Record. Replay. Remember.
“We know we can augment memories. Our hope is to make a convenient and fun piece of technology that people suffering from memory loss can use to remember daily events of their lives.”
A U of T researcher and her team have developed an app that combines neuroscience with smartphone technology to sharpen memories for people of all ages and could even help combat the looming Alzheimer’s epidemic.
The Hippocamera is a digital memory augmentation device that functions like the brain’s hippocampus, broadcasting video memories to cortical regions in the brain, where they are preserved for later recall.
“We know we can augment memories. Our hope is to make a convenient and fun piece of technology that people suffering from memory loss can use to remember daily events of their lives,” says Morgan Barense, an associate professor and cognitive neuroscientist in the Department of Psychology in the Faculty of Arts & Science.
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Twelve University of Toronto researchers — including two from the Faculty of Arts & Science — have been awarded funding through the Connaught Innovation Award program, which recognizes and supports promising technologies that have strong socio-economic or commercial potential.
Barense and her team were recently awarded a Connaught Innovation Award for the app, one of 12 projects sharing in almost $600,000 in funding for promising technologies that have strong socio-economic or commercial potential.
Alzheimer’s disease damages the brain’s hippocampus and impairs memory storage —but the disease leaves cortical areas relatively preserved. By using the Hippocamera as a memory storage aid, memories can be “played back” at a later time to the brain’s cortical regions.
The Hippocamera enhances the storage of a memory, as the smartphone app captures an event on video and replays it to the user on an optimized schedule, so the memory remains vivid and retrievable.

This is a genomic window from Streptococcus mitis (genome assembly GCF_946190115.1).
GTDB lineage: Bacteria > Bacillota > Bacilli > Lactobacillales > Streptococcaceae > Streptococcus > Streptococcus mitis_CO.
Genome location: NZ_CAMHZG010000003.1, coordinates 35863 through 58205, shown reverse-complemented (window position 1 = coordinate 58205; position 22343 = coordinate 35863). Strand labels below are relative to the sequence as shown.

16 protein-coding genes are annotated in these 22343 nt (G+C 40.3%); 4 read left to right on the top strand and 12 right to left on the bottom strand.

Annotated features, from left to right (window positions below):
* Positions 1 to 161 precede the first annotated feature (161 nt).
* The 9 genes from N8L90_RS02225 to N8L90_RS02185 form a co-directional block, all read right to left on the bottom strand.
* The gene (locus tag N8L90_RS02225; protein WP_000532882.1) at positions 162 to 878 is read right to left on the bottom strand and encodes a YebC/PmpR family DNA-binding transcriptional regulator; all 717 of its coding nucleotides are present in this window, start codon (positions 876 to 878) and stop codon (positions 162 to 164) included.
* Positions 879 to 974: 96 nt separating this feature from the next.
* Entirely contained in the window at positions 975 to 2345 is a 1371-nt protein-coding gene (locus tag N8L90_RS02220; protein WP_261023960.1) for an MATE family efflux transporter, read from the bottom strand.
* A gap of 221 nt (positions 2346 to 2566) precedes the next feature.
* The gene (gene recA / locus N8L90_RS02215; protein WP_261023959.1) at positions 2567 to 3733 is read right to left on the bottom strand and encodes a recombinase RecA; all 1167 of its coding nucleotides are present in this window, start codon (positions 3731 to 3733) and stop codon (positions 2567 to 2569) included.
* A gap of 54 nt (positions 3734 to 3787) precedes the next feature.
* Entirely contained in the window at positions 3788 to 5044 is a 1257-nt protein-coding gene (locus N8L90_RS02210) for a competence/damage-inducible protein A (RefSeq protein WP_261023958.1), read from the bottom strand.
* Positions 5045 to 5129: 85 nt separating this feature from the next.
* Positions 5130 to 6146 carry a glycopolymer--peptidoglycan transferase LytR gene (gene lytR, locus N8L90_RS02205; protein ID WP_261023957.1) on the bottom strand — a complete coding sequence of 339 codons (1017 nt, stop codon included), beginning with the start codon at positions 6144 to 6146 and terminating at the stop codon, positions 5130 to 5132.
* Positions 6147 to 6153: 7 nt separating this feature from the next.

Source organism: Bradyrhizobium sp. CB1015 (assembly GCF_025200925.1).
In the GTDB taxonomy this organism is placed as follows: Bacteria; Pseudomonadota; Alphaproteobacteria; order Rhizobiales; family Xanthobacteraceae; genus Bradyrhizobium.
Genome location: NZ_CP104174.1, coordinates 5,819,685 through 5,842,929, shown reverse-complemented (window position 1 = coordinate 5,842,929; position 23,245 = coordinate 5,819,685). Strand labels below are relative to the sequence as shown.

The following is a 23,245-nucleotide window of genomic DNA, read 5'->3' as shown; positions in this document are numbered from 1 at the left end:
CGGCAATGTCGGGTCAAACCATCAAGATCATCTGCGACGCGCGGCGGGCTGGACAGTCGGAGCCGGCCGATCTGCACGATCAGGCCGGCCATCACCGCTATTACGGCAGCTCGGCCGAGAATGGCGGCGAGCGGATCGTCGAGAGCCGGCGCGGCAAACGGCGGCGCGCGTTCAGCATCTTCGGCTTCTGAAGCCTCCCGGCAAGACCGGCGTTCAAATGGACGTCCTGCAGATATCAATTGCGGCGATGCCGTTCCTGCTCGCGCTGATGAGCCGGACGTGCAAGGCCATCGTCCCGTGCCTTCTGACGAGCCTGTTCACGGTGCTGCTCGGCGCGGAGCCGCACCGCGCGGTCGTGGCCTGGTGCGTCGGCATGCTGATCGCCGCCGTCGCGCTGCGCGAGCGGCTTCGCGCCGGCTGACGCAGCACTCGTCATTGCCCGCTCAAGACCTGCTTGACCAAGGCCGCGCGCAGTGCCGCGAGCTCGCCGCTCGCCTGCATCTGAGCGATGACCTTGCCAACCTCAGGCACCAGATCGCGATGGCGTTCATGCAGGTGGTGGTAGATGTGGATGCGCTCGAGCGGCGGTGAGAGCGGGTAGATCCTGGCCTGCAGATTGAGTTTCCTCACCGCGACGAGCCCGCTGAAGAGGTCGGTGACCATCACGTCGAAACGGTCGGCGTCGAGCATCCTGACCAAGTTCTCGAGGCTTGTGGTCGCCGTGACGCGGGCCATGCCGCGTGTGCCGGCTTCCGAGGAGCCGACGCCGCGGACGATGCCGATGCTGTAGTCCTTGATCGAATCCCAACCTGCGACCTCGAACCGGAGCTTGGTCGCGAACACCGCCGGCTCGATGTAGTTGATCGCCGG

Like links in a chain, memories are also strung together in the brain by associations, adds Barense, the Canada Research Chair in Cognitive Neuroscience and the 2018 co-recipient of the Young Investigator Award from the international Cognitive Neuroscience Society (CNS).
If you can retrieve one memory, the hope is that will bring other memories to the surface.
“If you can retrieve one memory, the hope is that will bring other memories to the surface.”
Even people unaffected by the disease could benefit from the Hippocamera.
Testing of the Hippocamera at U of T has demonstrated it is effective in helping people with normal memory and also those with early signs of cognitive decline.
But people starting to show signs of Alzheimer’s related decline stand to benefit the most from Hippocamera research.
Alzheimer’s disease costs $33 billion a year in Canada and the impact is projected to grow to $293 billion by 2040 as the baby boomer generation continues to age.
Social interaction is one of the best things people can do to prevent the onset of Alzheimer’s, and the Hippocamera encourages socializing by helping restore the “coherent life narrative” that is lost when memory fails.
The next step will be to roll out the app to nursing homes for testing. Future enhancements could also include something like smart glasses — think next-generation Google Glass — and “machine vision” to make the digital memory augmentation device more intelligent, in association with a cloud computing network.
“We’re not hardware engineers, we’re memory scientists,” says Barense. “But the hope is that the underlying core of the device will be developed by people who do that for a living, informed by our cognitive and memory neuroscience.”
Although the Hippocamera is protected by patent, she plans to make a version of the app available for free.
It just feels like really important work given we are on the brink of an Alzheimer’s epidemic.
“It just feels like really important work given we are on the brink of an Alzheimer’s epidemic,” she says. “Diseases like Alzheimer’s lay bare the vulnerability of humans.”
Elderly and older adults do not get as much research and advocacy as other groups, but aging baby boomers will demand better as they are increasingly affected by dementia-related diseases, says Barense.
She feels passionate about protecting the basic science that is the foundation of her research, and fears it is getting harder to convince granting bodies to fund the unheralded work behind the breakthroughs.
“These advances to health care would not be possible if not for decades of basic science.”
As a mother of three playing a prominent role in STEM research, Barense also feels strongly about serving as a role model for female students.
“When I was a trainee, I had very few role models who were both mothers and successful neuroscientists,” she says. “I’d like to get the message out that the two are not mutually exclusive.”